April isn’t even over yet and Cubs manager Dale Sveum is already getting the dreaded public vote of confidence from general manager Jed Hoyer.
With the Cubs off to a 6-13 start and Sveum making odd comments about possibly sending Starlin Castro and Anthony Rizzo to the minors Hoyer told reporters: “He’s got our full support. We’re all in this together.”
Here’s a little more, via Patrick Mooney of CSNChicago.com:
It’s been painful to watch because we keep on squandering leads. That’s on Theo [Epstein] and that’s on me. We look at it and we have to figure out ways to get better. We’re not the most talented team in the league right now. We’re trying to build to get there.
But as we get there, we can’t continue to make the kind of mistakes we’ve been making. We have to clean it up. We have to get better. That’s on us. Dale has our complete support. [Job security is] not what he should be thinking about in the least.
There’s certainly enough room for connecting the dots to say the “we have to clean it up” stuff applies to Sveum and his coaching staff, but you can watch the CSNChicago.com video of Hoyer and judge for yourself.
Sveum is 67-114 (.370) as Cubs manager.
Athletics southpaw Sean Manaea delivered his first career no-hitter against the Red Sox in a decisive 3-0 victory on Saturday night. Any thought of a perfect game was banished in the first at-bat, when Mookie Betts drew a leadoff six-pitch walk to open the first inning. From there, Manaea was nearly flawless, holding the Sox to four total baserunners and striking out 10 of 30 batters faced — a career record.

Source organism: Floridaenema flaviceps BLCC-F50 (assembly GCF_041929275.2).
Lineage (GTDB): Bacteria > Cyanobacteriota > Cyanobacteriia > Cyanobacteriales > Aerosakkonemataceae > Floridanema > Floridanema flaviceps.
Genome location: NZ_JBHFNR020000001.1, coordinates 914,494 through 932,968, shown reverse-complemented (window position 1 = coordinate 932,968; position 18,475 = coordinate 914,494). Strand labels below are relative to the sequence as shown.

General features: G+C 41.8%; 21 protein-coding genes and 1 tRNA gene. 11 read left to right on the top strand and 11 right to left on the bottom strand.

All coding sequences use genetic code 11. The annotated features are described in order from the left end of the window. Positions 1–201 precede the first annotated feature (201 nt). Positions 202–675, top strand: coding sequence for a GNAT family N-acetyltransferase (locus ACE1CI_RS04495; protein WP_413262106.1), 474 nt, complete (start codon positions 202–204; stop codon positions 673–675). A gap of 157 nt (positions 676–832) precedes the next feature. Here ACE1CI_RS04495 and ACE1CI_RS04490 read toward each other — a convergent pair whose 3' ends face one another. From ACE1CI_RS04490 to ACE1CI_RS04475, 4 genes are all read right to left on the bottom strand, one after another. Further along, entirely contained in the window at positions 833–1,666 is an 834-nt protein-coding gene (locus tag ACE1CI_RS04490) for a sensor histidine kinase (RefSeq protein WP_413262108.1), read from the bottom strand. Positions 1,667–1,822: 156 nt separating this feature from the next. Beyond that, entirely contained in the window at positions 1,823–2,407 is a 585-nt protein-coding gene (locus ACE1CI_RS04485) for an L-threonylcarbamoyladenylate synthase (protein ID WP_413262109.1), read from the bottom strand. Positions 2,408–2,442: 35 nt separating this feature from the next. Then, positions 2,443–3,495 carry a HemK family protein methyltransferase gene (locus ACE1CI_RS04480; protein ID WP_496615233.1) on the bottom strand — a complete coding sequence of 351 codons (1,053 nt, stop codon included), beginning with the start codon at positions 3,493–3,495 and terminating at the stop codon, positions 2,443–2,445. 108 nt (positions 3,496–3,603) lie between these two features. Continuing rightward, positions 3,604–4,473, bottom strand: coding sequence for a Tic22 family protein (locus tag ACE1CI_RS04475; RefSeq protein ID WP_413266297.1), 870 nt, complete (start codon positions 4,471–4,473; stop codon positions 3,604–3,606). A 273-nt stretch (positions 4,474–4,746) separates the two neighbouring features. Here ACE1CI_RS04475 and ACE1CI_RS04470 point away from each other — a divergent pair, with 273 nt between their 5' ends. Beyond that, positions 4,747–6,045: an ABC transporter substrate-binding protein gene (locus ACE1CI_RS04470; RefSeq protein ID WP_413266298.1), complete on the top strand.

Manaea was gifted a three-run lead thanks to RBI doubles from Jed Lowrie and Stephen Piscotty and Marcus Semien‘s solo shot off of Chris Sale in the fifth inning. While the Red Sox managed to draw two walks off of Manaea, they didn’t come anywhere close to plating a run. Andrew Benintendi tried to break up the no-no in the sixth inning with an infield hit down the first base line, but strayed out of bounds and later saw his hit reversed on a call of batter interference.
Entering the ninth inning, the 26-year-old lefty was sitting at just 95 pitches through eight frames of no-hit ball. He quickly deposed Blake Swihart and Mookie Betts with a groundout and fly out, then walked Benintendi on seven pitches. Any threat the Red Sox might have posed was soon eliminated, however, as Hanley Ramirez ground into a force out to complete the no-hitter.
Manaea is the first A’s pitcher to toss a no-no since Dallas Braden’s perfect game against the Rays eight years ago. The last time the Red Sox were on the losing end of a no-hitter was also against an AL West rival, when the Mariners’ Chris Bosio clinched a 2-0 no-no on April 22, 1993. Manaea’s feat is even more outstanding given how dominant the Red Sox have looked this season: prior to Saturday’s defeat, they boasted a 17-2 record and had yet to be shut out during the regular season.